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Ajay SS, Manivannan, and Jeyaraman: How does medial compartment osteoarthritis of knees respond to proximal fibular osteotomy at one year ? – A prospective analysis of 26 knees


Knee osteoarthritis (OA) is a chronic, progressive degenerative disease with joint pain, stiffness, and deformity.1 Knee OA is a common joint disease, with an incidence of 30% of the population older than 60 years.2, 3 Medial compartment OA is very common, almost the commonest non-communicable disease in India, and around 50% of the Indian Population have Varus knees.4, 5 Knee varus deformities, characterized by a mechanical femorotibial axis of less than 180° on full-leg standing anteroposterior (AP) radiographs and narrowed medial joint space, are common in patients with knee OA.6, 7

High tibial osteotomy and total knee arthroplasty are the two commonly used methods for treating knee OA.8 Total knee arthroplasty (TKA), which aims to relieve pain and improve joint function and mobility, proximal fibular osteotomy (PFO) is the main surgical alternative in this patient population.9 However, TKA is expensive and complex and some patients need a second knee revision after the first surgery.

Non-uniform medial and lateral supports in varus knees is because of osteoporotic tibia medially and three cortex supports laterally. This leads to the non-uniform settlement which may result in the load from the normal distribution, shifting farther medially to the medial plateau and consequently lead to knee varus, aggravating the progression of medial compartment OA of the knee joint.10 In this study, we analyzed the effect of PFO in the medial compartment osteoarthritis of the knee joint.

Materials and Methods

The study was conduction after obtaining institutional ethical committee clearance.

Inclusion criteria

The patients with medial compartment osteoarthritis with varus knee, grade 2 and grade 3 OA knee in Kellgren and Lawrence classification, good lateral joint space in weight-bearing X-ray films, and age more than 20 years were included in the study.

Exclusion criteria

The patients with severe osteoarthritis, inflammatory arthritis, genu valgus deformity, acute major trauma, grade 0, 1, and 4 OA knee in Kellgren and Lawrence classification, lateral joint space less than medial joint space in weight-bearing X-ray films, and lateral compartment osteoarthritis of the knee were excluded from the study.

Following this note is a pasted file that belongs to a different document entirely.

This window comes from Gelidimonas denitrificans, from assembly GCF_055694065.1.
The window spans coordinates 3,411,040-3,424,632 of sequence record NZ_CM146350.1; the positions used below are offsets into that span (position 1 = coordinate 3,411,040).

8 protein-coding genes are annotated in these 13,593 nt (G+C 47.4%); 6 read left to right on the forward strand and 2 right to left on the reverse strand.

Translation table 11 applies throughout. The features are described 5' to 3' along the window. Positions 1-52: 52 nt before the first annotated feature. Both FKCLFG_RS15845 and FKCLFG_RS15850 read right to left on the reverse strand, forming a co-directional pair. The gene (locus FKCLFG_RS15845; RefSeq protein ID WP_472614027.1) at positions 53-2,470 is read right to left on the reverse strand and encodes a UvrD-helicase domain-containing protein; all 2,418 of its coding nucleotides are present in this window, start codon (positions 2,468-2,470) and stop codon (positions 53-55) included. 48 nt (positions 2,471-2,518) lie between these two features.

Surgical technique

The surgery was performed with the patient in the supine position under spinal anesthesia with antibiotic cover. The fibular head was marked and the osteotomy site was determined to be 7 to 9 cm from the head of the fibula.9, 11 The rationale behind choosing this level of osteotomy is to avoid injuring the common peroneal nerve. A 5-8 cm lateral incision was made overlying the chosen site of osteotomy and dissection was carried out through the skin and subcutaneous tissues. The peroneus and soleus muscles were then separated to expose the periosteum of the fibula which was then incised and a 1.5 to 2 cm of the fibula was then resected with the help of an oscillating saw after placing a few drill holes at the osteotomy site. After ensuring hemostasis and giving wound wash, the closure was done in layers and sterile dressing and compression bandage applied. All patients were encouraged to stand and walk on the same evening of surgery and were discharged on the third postoperative day after the first wound inspection

All the patients were followed up at 1, 3, 6, and 12 months. Patients were analyzed for any complications and their functional outcome was compared with their previous status. The patients were evaluated objectively by weight-bearing radiographs and knee pain was assessed using a visual analog scale (VAS), and knee ambulation activities were evaluated using the American Knee Society score (KSS) preoperatively and postoperatively.

The descriptive statistics were reported as mean (SD) for continuous variables, frequencies (percentage) for categorical variables. Data were statistically evaluated with IBM SPSS Statistics for Windows, Version 24.0, IBM Corp, Chicago, IL. The paired student t-test was used to analyze the significance of the outcomes analyzed post-intervention. P<0.05 was considered significant.


The proximal fibular osteotomy was performed in twenty-six knees of twenty patients with a minimum age of 45 and a maximum age of 68 and the average age is 56.5 years. The majority of the patients were from the age group of 50-65 years which accounts for 75% of patients in our study. The youngest patient was 47 years of age and the oldest patient was 68 years. The mean age was 57.15 years. There was a female predominance in our study accounting for 65% of the total patients.

In our study, the mean pre-op KSS score was 33.5 which has improved post-operatively to 83.57 at one-year follow-up, which falls under excellent result (p=0.002). VAS score had significantly reduced postoperatively at one-year from mean 6.3 to 2.8 indicating that the patients got relieved of pain (p<0.01) as shown in Table 1.